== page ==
Global leaders urge for prioritisation of mental health care amidst COVID-19


The Secretary-General of the United Nations has released a new policy brief, COVID-19 and the Need for Action on Mental Health, to address the grief, anxiety and depression spreading across the globe as part of the COVID-19 pandemic. Though the virus has placed unprecedented stress on frontline workers, families and societies at large, funding for mental health support is still limited.

Even so, hundreds of global leaders are hoping to change that.

As we recover from the pandemic, we must shift more mental health services to the community, and make sure mental health is included in universal health coverage.

António Guterres, the Secretary-General of the United Nations

Emerging studies are showing the impact of COVID-19 on the world’s mental health: symptoms of depression and anxiety, for example, are being recorded in a number of countries, with those already experiencing mental health issues finding that the pandemic has made it harder for them to access medication and treatment.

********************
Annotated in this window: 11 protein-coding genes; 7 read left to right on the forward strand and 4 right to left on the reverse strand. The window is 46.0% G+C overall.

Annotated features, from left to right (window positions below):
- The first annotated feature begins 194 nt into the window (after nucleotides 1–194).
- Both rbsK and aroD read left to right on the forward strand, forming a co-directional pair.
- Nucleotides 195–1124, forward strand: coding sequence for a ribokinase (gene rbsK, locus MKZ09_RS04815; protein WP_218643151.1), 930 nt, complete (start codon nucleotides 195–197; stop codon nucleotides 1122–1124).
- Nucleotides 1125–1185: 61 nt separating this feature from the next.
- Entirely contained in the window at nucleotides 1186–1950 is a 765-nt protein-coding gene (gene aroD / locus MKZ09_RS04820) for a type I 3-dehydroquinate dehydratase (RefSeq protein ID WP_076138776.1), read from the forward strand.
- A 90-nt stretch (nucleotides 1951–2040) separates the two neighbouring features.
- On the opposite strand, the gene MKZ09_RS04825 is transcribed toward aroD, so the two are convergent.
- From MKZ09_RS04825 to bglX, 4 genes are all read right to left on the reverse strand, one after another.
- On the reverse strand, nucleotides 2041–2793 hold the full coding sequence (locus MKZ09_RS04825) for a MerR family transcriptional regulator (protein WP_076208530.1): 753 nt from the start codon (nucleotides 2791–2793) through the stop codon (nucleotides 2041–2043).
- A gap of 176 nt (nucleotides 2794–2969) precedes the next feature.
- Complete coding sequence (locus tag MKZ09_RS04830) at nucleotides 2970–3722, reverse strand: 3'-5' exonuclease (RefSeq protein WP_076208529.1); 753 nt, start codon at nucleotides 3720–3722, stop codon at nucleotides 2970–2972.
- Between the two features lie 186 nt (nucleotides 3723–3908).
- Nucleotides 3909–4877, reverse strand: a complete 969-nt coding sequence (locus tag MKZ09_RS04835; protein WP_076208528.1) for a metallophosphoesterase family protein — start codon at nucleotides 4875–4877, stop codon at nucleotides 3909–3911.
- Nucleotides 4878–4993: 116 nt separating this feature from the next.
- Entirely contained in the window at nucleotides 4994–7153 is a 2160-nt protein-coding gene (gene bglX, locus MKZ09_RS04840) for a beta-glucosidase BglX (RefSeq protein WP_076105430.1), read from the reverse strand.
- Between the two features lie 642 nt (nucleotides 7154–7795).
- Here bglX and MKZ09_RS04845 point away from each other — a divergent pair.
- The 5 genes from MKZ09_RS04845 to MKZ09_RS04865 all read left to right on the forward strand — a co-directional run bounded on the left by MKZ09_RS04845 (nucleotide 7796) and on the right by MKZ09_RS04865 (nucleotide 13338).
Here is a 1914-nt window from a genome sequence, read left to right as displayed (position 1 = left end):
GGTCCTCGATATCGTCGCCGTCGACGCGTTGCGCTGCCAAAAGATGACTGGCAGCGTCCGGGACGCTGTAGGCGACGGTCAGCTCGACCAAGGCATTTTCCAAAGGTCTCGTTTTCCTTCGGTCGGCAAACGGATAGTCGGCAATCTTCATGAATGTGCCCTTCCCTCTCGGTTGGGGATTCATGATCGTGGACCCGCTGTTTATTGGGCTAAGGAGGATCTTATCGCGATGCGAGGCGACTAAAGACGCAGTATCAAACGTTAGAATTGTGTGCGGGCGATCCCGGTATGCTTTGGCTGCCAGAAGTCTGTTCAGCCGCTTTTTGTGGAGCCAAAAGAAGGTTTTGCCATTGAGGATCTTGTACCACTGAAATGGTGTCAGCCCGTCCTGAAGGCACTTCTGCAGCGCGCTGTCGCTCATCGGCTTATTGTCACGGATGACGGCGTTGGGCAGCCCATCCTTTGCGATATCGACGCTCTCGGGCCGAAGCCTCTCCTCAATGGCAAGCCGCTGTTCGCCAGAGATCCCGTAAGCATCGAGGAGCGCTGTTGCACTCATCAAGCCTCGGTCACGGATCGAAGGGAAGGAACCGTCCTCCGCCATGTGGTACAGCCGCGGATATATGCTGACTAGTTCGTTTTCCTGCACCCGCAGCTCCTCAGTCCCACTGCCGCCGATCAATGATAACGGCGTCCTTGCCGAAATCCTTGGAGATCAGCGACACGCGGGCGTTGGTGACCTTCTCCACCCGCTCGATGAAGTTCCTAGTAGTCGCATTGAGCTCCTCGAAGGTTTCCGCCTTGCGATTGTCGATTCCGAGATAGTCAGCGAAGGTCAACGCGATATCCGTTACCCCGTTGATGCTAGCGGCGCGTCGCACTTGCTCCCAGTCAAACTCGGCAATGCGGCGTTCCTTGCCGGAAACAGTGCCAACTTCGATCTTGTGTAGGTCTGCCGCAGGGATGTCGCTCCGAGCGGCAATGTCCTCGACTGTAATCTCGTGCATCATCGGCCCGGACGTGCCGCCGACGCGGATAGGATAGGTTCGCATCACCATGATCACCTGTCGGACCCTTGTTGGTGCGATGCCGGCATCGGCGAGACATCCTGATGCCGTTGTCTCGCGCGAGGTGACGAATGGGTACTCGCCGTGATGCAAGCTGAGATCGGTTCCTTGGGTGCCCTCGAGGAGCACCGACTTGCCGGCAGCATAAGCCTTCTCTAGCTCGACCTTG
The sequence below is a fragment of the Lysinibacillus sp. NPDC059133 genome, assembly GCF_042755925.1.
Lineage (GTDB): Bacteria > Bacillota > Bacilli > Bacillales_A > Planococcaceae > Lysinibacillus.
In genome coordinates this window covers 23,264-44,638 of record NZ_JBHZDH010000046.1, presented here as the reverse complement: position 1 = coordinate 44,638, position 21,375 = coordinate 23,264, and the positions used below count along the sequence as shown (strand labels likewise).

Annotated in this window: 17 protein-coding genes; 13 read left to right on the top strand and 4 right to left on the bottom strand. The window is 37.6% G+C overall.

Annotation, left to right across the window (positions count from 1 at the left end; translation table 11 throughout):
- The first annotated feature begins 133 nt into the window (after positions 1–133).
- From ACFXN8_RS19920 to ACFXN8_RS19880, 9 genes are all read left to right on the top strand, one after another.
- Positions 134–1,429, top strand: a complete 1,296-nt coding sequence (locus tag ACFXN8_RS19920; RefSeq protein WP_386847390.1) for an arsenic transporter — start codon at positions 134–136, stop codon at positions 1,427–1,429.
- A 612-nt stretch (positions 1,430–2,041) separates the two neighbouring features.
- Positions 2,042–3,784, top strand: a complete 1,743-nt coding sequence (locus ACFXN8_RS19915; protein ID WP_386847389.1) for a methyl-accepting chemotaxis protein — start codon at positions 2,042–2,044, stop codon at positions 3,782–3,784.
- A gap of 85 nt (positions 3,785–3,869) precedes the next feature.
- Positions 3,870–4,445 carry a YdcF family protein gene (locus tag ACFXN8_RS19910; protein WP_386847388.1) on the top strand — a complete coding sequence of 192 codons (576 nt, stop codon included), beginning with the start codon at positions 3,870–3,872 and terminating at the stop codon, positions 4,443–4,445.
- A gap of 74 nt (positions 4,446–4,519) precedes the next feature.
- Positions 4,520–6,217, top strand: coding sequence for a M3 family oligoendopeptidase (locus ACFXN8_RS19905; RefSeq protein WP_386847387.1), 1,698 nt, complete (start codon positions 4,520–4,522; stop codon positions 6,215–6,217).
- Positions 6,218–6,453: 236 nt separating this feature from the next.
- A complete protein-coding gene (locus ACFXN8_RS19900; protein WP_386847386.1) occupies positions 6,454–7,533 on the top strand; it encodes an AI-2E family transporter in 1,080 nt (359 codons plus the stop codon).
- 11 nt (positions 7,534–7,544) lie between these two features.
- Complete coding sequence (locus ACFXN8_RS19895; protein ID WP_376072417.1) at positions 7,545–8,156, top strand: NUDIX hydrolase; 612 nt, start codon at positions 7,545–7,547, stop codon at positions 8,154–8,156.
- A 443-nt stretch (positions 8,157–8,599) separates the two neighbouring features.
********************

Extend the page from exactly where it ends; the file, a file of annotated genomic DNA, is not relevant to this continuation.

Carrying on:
In the new policy brief, António Guterres, the Secretary-General of the United Nations, pushes for governments, civil society, health authorities and other partners to prioritise the mental health dimensions of COVID-19, and announce commitments to tackling those challenges in the months to come.

As part of this effort, 650 experts, scientists, business leaders and practitioners are calling on world leaders to protect mental health support through an open letter. This letter, which is attracting more signatures every day, also urges world leaders to build back a stronger, better mental health system for the future.

Read the letter, access the report, and learn more about the campaign.